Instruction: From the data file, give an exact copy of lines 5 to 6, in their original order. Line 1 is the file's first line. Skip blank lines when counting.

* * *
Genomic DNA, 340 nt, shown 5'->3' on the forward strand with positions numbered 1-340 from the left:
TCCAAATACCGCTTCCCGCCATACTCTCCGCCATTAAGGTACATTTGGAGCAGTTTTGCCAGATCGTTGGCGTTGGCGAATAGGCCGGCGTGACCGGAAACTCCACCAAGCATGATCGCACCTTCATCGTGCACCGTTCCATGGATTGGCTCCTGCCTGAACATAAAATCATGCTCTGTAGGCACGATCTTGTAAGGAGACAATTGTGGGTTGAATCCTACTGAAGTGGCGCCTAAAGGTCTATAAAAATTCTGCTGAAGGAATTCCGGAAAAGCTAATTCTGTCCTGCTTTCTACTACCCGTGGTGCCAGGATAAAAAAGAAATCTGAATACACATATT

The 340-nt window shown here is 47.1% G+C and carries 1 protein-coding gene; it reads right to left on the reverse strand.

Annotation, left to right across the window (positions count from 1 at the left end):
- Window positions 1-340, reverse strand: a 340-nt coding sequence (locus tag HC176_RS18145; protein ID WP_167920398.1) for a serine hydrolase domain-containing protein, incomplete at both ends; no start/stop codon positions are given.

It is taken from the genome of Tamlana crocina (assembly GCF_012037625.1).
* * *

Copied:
- Window positions 1-340, reverse strand: a 340-nt coding sequence (locus tag HC176_RS18145; protein ID WP_167920398.1) for a serine hydrolase domain-containing protein, incomplete at both ends; no start/stop codon positions are given.

It is taken from the genome of Tamlana crocina (assembly GCF_012037625.1).